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User Commandsyacc(1)


 yacc - yet another compiler-compiler


 /usr/ccs/bin/yacc [-dltVv] [-b file_prefix] [ -Q [ y | n]] [-P parser] [-p sym_prefix] file



The yacc command converts a context-free grammar into a set of tables for a simple automaton that executes an LALR(1) parsing algorithm. The grammar may be ambiguous. Specified precedence rules are used to break ambiguities.

The output file,, must be compiled by the C compiler to produce a function yyparse(). This program must be loaded with the lexical analyzer program, yylex(), as well as main() and yyerror(), an error handling routine. These routines must be supplied by the user. The lex(1) command is useful for creating lexical analyzers usable by yacc.



The following options are supported:

-b file_prefix
Use file_prefix instead of y as the prefix for all output files. The code file, the header file (created when -d is specified), and the description file y.output (created when -v is specified), will be changed to,, and file_prefix.output, respectively.
Generates the file with the #define statements that associate the yacc user-assigned "token codes" with the user-declared "token names". This association allows source files other than to access the token codes.
Specifies that the code produced in will not contain any #line constructs. This option should only be used after the grammar and the associated actions are fully debugged.
-P parser
Allows you to specify the parser of your choice instead of /usr/ccs/bin/yaccpar. For example, you can specify:
example% yacc -P ~/myparser parser.y
-p sym_prefix
Uses sym_prefix instead of yy as the prefix for all external names produced by yacc. The names affected include the functions yyparse(), yylex() and yyerror(), and the variables yylval, yychar and yydebug. (In the remainder of this section, the six symbols cited are referenced using their default names only as a notational convenience.) Local names may also be affected by the -p option. However, the -p option does not affect #define symbols generated by yacc.
The -Qy option puts the version stamping information in This allows you to know what version of yacc built the file. The -Qn option (the default) writes no version information.
Compiles runtime debugging code by default. Runtime debugging code is always generated in under conditional compilation control. By default, this code is not included when is compiled. Whether or not the -t option is used, the runtime debugging code is under the control of YYDEBUG , a preprocessor symbol. If YYDEBUG has a non-zero value, then the debugging code is included. If its value is 0, then the code will not be included. The size and execution time of a program produced without the runtime debugging code will be smaller and slightly faster.
Prints on the standard error output the version information for yacc.
Prepares the file y.output, which contains a description of the parsing tables and a report on conflicts generated by ambiguities in the grammar.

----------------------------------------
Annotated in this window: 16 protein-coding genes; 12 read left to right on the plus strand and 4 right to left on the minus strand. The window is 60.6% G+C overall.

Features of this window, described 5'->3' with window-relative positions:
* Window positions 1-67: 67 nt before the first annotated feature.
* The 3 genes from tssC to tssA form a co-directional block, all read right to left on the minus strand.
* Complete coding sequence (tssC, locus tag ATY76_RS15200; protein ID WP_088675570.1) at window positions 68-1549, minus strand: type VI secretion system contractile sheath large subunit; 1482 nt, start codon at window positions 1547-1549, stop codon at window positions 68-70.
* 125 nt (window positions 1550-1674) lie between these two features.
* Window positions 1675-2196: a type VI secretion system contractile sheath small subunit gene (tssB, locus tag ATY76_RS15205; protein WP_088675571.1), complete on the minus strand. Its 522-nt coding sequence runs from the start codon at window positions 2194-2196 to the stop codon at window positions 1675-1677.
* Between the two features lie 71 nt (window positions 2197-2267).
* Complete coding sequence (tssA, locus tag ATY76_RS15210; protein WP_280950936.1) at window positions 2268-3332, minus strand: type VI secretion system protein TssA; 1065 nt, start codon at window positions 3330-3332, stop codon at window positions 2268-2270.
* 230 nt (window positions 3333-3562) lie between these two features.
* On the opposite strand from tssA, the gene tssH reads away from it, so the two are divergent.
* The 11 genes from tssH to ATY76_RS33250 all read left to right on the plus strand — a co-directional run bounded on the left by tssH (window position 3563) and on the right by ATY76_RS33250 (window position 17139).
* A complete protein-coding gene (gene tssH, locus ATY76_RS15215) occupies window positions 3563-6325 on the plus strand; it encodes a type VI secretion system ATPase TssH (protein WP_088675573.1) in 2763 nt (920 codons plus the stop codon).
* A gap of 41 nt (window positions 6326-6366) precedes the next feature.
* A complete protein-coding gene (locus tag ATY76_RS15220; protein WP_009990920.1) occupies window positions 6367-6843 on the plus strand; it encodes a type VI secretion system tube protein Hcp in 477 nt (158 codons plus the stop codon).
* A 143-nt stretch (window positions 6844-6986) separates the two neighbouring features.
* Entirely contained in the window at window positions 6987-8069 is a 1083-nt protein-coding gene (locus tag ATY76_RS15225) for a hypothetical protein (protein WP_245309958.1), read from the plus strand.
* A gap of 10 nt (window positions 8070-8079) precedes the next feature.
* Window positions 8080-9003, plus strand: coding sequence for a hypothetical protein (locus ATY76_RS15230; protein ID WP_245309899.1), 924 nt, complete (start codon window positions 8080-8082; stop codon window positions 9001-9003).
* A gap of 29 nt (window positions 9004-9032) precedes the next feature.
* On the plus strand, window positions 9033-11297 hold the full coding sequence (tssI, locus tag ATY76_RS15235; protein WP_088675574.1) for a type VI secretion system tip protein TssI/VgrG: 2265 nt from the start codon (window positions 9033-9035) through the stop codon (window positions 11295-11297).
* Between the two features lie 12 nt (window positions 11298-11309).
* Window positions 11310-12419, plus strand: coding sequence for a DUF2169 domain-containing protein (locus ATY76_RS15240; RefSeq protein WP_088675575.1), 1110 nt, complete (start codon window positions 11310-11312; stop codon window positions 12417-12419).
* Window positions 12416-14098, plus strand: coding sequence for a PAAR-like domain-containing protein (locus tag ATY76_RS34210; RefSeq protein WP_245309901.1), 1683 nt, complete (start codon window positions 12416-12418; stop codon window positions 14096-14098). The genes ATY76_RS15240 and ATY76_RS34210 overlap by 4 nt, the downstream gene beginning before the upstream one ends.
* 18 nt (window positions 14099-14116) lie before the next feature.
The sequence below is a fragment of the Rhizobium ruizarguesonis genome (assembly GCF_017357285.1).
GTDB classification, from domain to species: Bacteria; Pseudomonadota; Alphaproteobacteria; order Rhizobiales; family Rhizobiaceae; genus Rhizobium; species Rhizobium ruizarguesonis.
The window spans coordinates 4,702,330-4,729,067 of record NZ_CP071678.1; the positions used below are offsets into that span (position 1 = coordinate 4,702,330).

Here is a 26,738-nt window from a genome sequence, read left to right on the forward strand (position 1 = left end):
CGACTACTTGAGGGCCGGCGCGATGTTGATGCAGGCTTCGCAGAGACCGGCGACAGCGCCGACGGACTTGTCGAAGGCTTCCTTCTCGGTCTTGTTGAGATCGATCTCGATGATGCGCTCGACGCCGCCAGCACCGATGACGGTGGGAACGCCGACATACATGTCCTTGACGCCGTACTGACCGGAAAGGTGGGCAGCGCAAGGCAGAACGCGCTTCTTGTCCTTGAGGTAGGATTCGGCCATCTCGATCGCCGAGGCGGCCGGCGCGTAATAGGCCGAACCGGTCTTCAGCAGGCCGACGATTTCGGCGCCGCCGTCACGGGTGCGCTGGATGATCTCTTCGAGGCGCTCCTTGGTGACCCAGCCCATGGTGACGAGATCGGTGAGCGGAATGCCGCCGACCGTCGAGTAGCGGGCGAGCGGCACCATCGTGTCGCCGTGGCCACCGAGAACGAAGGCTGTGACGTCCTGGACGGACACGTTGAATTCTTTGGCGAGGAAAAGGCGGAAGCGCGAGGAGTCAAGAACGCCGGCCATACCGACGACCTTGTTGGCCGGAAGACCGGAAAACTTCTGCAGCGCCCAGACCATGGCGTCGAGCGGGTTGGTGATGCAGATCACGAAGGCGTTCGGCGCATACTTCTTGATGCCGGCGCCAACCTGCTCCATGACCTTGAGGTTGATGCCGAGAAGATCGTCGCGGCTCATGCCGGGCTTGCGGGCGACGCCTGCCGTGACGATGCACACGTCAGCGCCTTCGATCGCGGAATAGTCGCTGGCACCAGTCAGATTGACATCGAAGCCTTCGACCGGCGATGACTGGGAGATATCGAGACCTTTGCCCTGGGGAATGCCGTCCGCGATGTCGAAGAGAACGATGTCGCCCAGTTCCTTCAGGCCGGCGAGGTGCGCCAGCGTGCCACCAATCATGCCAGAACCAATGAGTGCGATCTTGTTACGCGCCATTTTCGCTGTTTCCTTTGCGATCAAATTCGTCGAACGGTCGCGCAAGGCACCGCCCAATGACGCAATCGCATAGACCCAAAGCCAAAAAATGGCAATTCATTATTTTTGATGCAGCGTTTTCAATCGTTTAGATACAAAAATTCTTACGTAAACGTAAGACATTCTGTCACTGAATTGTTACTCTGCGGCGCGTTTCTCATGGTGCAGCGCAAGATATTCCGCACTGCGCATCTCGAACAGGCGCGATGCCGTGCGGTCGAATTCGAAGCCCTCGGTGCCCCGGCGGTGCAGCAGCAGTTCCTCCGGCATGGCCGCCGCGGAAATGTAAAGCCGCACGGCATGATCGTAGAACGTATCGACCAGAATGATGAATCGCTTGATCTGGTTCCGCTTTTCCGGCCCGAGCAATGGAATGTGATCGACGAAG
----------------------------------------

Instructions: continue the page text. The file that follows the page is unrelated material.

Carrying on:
The following operand is required:

A path name of a file containing instructions for which a parser is to be created.


 Example 1. Accessing the yacc library

Access to the yacc library is obtained with library search operands to cc. To use the yacc library main:

example% cc -ly

Both the lex library and the yacc library contain main. To access the yacc main:

example% cc lex.yy.c -ly -ll

This ensures that the yacc library is searched first, so that its main is used.

The historical yacc libraries have contained two simple functions that are normally coded by the application programmer. These library functions are similar to the following code:
#include <locale.h>
int main(void)
        extern int yyparse();

        setlocale(LC_ALL, "");

        /* If the following parser is one created by lex, the
           application must be careful to ensure that LC_CTYPE
           and LC_COLLATE are set to the POSIX locale.  */
        (void) yyparse();
        return (0);

#include <stdio.h>

int yyerror(const char *msg)
        (void) fprintf(stderr, "%s\n", msg);
        return (0);



See environ(5) for descriptions of the following environment variables that affect the execution of yacc: LC_CTYPE, LC_MESSAGES, and NLSPATH.

yacc can handle characters from EUC primary and supplementary codesets as one-token symbols. EUC codes may only be single character quoted terminal symbols. yacc expects yylex() to return a wide character (wchar_t) value for these one-token symbols.



The following exit values are returned:

Successful completion.
An error occurred.


state transitions of the generated parser
source code of the generated parser
header file for the generated parser
temporary file
temporary file
temporary file
parser prototype for C programs



See attributes(5) for descriptions of the following attributes:




cc(1B), lex(1), attributes(5), environ(5)



The number of reduce-reduce and shift-reduce conflicts is reported on the standard error output. A more detailed report is found in the y.output file. Similarly, if some rules are not reachable from the start symbol, this instance is also reported.



Because file names are fixed, at most one yacc process can be active in a given directory at a given time.

Users are encouraged to avoid using '$' as part of any identifier name.

SunOS 5.9Go To TopLast Changed 20 Dec 1996

Copyright 2002 Sun Microsystems, Inc. All rights reserved. Use is subject to license terms.